Social Psychology for Marketers: 8 Lessons in Buyer Behavior

customer-behaviorA big part of every marketer’s job is understanding how and why our prospects behave the way they do. We do our keyword research, we develop buyer personas, and we track where people are most likely to click on our site pages.

But there’s more to the story. What about the psychology behind your prospects’ behaviors? How useful would it be if you could predict or inform their behavior, and then base your marketing on that information?

Armed with a few social psychology lessons, you can get pretty darn close. In this post, I’ll tell you about eight social psychology theories that can be applied to marketing to help you reach your target buyers more effectively.

8 Social Psychology Lessons Applied to Marketing

1) Reciprocity

When a person receives a gift, she often experiences warm feelings toward the gift-giver and wants to give something back. This, in a nutshell, is the principle of reciprocity.

Here’s what that looks like in action: The UK Behavioural Insights Team found that 11% of people were willing to donate an amount worth one day’s salary when they were given a small gift of candy while being asked for a donation, compared to 5% of those that were just asked for the donation.

What This Means For Marketers

Before asking something of your prospects, leads, or customers, provide them with a "gift" first — as in, something for free. It doesn’t have to be big: Maybe a helpful ebook, a free consultation call, branded company swag, or even a handwritten note. Not only will people be more willing to follow through with your request, but you’ll be portraying your company in a positive light, establishing brand loyalty, and leaving a community of brand evangelists in your wake.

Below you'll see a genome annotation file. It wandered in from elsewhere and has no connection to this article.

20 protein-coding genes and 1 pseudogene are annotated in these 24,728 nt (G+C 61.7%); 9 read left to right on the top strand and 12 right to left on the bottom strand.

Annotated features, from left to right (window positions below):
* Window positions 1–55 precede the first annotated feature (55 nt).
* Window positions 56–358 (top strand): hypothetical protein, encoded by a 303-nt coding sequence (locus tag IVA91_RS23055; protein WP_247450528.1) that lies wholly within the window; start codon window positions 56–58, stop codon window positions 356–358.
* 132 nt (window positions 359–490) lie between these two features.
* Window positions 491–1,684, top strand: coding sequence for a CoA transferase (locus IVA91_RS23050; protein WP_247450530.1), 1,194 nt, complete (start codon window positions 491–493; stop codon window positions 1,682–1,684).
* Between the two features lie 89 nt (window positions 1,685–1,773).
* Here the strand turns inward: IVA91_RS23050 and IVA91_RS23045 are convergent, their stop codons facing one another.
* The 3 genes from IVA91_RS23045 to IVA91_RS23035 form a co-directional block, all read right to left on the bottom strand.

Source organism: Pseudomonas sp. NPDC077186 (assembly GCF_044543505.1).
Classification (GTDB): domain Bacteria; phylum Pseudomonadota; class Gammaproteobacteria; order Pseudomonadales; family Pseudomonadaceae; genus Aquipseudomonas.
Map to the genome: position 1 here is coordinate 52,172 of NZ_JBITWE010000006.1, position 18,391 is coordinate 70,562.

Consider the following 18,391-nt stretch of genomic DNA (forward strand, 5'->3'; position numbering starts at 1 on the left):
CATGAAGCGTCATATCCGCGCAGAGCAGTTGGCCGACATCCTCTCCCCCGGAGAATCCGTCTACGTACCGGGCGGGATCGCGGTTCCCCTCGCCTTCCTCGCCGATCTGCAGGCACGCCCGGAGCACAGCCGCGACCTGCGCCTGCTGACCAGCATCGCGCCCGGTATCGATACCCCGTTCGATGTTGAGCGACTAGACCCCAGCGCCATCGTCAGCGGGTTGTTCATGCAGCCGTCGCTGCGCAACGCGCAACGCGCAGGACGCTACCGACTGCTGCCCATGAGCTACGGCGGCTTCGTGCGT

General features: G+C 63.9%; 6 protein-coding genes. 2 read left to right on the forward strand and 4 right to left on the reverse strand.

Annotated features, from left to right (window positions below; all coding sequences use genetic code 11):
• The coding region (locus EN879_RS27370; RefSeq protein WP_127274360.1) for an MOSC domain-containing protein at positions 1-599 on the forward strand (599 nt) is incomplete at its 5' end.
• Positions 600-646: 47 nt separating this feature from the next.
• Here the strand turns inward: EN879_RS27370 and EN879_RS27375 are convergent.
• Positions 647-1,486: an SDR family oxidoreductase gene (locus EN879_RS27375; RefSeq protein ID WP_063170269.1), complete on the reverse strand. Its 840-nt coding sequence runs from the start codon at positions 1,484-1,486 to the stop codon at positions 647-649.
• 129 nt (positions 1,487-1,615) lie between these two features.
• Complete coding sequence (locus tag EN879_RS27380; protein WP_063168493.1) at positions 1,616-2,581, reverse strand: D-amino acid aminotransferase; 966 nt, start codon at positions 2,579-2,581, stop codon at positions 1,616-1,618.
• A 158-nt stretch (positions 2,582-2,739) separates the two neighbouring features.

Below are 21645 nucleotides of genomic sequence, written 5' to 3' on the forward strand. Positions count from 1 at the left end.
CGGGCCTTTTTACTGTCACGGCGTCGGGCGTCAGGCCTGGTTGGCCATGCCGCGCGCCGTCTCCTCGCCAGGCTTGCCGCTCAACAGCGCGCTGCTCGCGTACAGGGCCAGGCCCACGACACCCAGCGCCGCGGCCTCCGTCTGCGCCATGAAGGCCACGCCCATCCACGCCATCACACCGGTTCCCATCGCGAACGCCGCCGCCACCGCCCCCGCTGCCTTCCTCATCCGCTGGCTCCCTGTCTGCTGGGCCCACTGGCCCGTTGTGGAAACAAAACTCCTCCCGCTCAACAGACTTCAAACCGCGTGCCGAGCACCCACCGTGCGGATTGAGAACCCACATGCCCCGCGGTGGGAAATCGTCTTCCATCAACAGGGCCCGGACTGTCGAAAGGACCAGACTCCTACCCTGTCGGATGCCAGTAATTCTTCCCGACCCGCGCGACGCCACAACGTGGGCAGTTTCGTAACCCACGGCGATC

2) Foot-in-the-door Technique

In their famous 1966 experiment, Freedman and Fraser send someone around to ask people to place a small card in a window of their home supporting safe driving. Two weeks later, the same people were asked by a different person to put a large sign in their front yard advocating safe driving. The result: 76% of people who agreed to the first request now complied with the more intrusive request, compared to only 20% of people who were never asked to put a sign in their windows and were just asked to put up a large sign in their yards.

The lesson here is that you are more likely to get a big "yes" from someone if you get a small “yes” from them first. A bond forms between the requester and the requestee during the small request, which makes them more likely to comply with a bigger request. Also, people tend to want to act consistently from how they acted in response to the first request.

What This Means For Marketers

Don’t ask someone to buy your product or set up an hour-long demo call when they visit your site for the first time. Make a smaller request instead; for example, asking to set up a quick 15-minute call to discuss something indirectly related to your product or service, like a consulting session. Think: Small requests before larger requests.